Rhinelander: Here’s why the Hodag city’s hip

The odometer of my new car all too quickly hit 10,000 miles this month, and only 2 percent was out-of-state driving. I rack up mileage while in search of the odd and interesting, but nobody knows the inside scoop about your hometown better than you.

I mention this routinely during talks about my travel books, and I’m nearly always pleasantly surprised by the ideas that my audience shares. “Five for the Road” was the title of a mini-feature that I peddled a few years ago, and its revival today is thanks to inspiration from Christine Honig of the Rhinelander Public Library, plus the library patrons who recently ignored the season’s first measurable snowfall to hear about “Hungry for Wisconsin” and “Sidetracked in Wisconsin.”

Think “Rhinelander,” and you likely envision hodags, the mythical beasts that resemble a funky reptile: spine of a dinosaur, face of a bulldog, horns of a devil. Mutations of that image have been around since the late 1800s.

Here’s what helps make the Hodag City hip.

Golden Harvest Market, 627 Coon St. – Fat and warm jalapeno cheddar sticks, 99 cents each, go fast at this busy natural foods store. So do the breads, pies and other bakery. Locally known fruits and veggies from small farms get star treatment in the produce section.

The sourdough French bread comes from a starter that has been kept alive six years, says Brandon Martin, bakery manager. Items with a hard crust are baked in a stone oven, and breads are a spin-off of his grandmother’s white bread recipe.

Brandon is especially proud of his whole-wheat sourdough bread because “we had to learn the idiosyncrasies of insoluble fiber,” which meant a lot of recipe trial and error. The product has just three ingredients (flour, salt and water) that ferment seven hours. “It can fill in for a lot of tough diets,” the baker says.

Products contain chemical-free, whole-wheat flour that is ground on the premises. Honey or agave nectar replace corn syrup.

For more: www.goldenharvestmarket.com, 715-369-5266.

Woodwind Health Spa and Wellness Center, 3033 Woodwind Way: The typical destination spa is fancy, expensive and maybe a little too pretentious for the average person. Marj Champney and her staff shatter these stereotypes and accommodate all income levels.

Lodging rates (which include breakfast) range from $35 for a single dorm bed to $110 for a private bedroom for two. The simple but pleasantly distinctive spa is next to woods, just outside of Rhinelander, and often incorporates a Native American approach in its services.

Drop in for yoga ($8) or meditation ($4) class; book spa services individually or as a package. Incredible and unusual: integrative flotation discovery, $70 for one hour of reiki and massage therapy – all while on your back in a warm-water pool.

For more: www.woodwindspa.com, 877-362-8902.

Joe’s Pasty Shop, 123 Randall Ave. – Grass-fed beef, buffalo and other local products find their way into tasty turnover pies that Larry and Jessica Lapachin sell for breakfast and lunch. Each pasty costs less than $5.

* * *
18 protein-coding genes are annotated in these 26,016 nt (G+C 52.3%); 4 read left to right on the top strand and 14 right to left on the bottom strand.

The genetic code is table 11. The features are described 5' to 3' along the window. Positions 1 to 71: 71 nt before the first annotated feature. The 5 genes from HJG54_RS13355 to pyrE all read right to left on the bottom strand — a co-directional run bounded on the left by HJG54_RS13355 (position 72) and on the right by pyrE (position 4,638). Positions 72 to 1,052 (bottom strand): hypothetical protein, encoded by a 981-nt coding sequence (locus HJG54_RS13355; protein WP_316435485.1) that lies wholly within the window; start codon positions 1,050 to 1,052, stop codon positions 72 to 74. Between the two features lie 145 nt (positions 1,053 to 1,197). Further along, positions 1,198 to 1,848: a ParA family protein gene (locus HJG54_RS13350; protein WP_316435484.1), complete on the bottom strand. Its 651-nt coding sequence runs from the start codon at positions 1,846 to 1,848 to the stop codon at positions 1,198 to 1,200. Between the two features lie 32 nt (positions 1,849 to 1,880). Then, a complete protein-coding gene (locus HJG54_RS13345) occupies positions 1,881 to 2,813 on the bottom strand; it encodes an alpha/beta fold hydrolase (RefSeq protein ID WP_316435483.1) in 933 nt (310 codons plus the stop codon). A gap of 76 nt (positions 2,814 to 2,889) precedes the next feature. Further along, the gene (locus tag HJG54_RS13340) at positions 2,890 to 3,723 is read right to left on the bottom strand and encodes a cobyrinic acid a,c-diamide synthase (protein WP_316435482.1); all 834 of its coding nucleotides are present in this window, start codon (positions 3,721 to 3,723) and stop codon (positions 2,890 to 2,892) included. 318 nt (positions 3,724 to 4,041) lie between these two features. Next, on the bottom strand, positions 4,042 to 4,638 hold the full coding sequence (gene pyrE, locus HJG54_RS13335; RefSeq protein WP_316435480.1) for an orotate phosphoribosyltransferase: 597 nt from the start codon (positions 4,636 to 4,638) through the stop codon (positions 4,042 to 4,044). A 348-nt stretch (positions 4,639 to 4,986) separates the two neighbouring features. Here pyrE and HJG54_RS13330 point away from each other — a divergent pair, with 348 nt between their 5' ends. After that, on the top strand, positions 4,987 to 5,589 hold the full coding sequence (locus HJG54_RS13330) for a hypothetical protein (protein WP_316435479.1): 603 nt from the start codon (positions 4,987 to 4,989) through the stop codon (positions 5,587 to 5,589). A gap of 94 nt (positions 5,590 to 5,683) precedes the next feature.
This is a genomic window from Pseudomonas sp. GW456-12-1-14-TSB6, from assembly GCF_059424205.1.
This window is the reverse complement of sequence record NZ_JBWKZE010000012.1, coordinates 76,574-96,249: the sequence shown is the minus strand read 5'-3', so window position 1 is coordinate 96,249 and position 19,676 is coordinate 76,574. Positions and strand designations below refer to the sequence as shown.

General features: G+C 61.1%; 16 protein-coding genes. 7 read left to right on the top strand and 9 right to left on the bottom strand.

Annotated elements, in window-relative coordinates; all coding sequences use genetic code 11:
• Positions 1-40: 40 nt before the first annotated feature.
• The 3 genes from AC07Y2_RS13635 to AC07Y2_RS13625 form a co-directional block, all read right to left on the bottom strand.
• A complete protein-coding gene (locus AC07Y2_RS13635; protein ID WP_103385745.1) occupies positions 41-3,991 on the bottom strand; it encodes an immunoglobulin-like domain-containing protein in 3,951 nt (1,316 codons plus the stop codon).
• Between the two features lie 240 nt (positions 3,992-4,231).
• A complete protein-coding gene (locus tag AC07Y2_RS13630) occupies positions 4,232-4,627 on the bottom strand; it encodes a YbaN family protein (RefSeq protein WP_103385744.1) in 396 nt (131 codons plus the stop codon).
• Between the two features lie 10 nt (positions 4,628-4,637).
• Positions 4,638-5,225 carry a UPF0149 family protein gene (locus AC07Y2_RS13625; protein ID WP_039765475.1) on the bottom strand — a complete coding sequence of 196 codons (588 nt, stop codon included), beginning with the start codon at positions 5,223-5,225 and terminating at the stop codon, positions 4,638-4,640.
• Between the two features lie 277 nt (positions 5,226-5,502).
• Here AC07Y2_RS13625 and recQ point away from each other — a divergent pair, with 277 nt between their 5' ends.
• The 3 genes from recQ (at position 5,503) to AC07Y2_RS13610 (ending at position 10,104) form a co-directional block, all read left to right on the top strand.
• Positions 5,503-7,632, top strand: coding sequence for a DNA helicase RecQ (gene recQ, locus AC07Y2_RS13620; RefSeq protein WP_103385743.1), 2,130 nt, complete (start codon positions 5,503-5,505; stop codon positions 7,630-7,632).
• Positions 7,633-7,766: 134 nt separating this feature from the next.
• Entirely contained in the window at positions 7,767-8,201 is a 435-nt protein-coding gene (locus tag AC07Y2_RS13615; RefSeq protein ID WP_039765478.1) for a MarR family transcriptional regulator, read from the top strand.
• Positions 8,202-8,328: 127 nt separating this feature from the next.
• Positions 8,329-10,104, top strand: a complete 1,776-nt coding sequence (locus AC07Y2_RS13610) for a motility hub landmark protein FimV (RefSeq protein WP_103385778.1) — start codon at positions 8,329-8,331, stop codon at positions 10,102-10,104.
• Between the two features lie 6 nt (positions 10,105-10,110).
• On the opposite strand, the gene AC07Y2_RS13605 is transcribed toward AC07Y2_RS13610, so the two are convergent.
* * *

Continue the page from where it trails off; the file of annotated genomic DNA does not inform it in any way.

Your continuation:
Who’s Joe? That’s Jessica’s great-uncle; he and her grandfather in 1946 began making and selling pasties in Ironwood, Mich. “The name stuck, so we kept it,” Jessica says. Variations of the meat pies – bacon cheeseburger, southwest chicken and reuben are examples – are made from scratch five days a week. A veggie version also is popular. What doesn’t sell on the day of preparation is sold frozen later.

Some customers appreciate the shop’s decision to use more locally produced ingredients. “Others are just happy to have a homemade meal at a reasonable price,” Jessica says.

For more: www.ilovepasties.com, 715-369-1224.

Artful Chocolatier, 25 S. Brown St. – Who would ignore hand-dipped decadence? Although this shop is new to downtown, open only since late September, co-owners Wendy Bath and Deanna Goeddaeus began their business before then, in nearby Wabeno.

Wendy is the chocolate maker, and Donna is a trained artist who loves horses. What do horses have to do with chocolate? They make a nifty springboard for unusual product packaging.

The duo’s Equus gift line includes chocolates, coffees, soaps and lotions. Picture chocolate bars wrapped with a full-color illustration of calf ropers, barrel racers, show jumpers or fox hunters. Topping a box of truffles is a sweet image of nuzzling quarter horses. Some treats are shaped like horse heads and horseshoes.

The fine-art paintings are Donna’s doing. If you are a horse lover, or know of one, these items are a perfect gift match.

For more: 715-362-4990. Online orders taken; consult www.equusfinegifts.com, 877-479-5495.

Dinky Diner, 1999 River St. – Attached to a Shell gas station is a nothing-fancy but all-is-good-in-the-world diner that rates high with me because of the little extras.

I’m not talking about the food, although I had no complaints. A cup of chili (made from a family recipe and obviously long-simmered), egg salad sandwich and chips cost less than $5. The cook and owner, Dave Morey, has been in the restaurant business since age 12.

Unexpected and appreciated were the brightly colored tabletops, the paper placemats with word games, the “free for the taking” sign next to newspapers and the take-a-book, bring-a-book attitude of the Dinky Book Club.

Borrow reading glasses from a plastic basket. Order the Dinky Stack, a half-portion of pancakes or French toast. Menu prices top out at $7.50, for the Not So Dinky Burger (two patties, each one-third pound).

Best: the kids’ coloring projects that fill a wall, and the sign that says “Never get so busy making a living that you forget to make a life.”

For more: 715-362-1981.

An extra: The Crimson Cup, 424 Lincoln St., rates high with locals but it was closed because of a work project during my visit. Panini sandwiches are a specialty.

For more: 715-362-8994.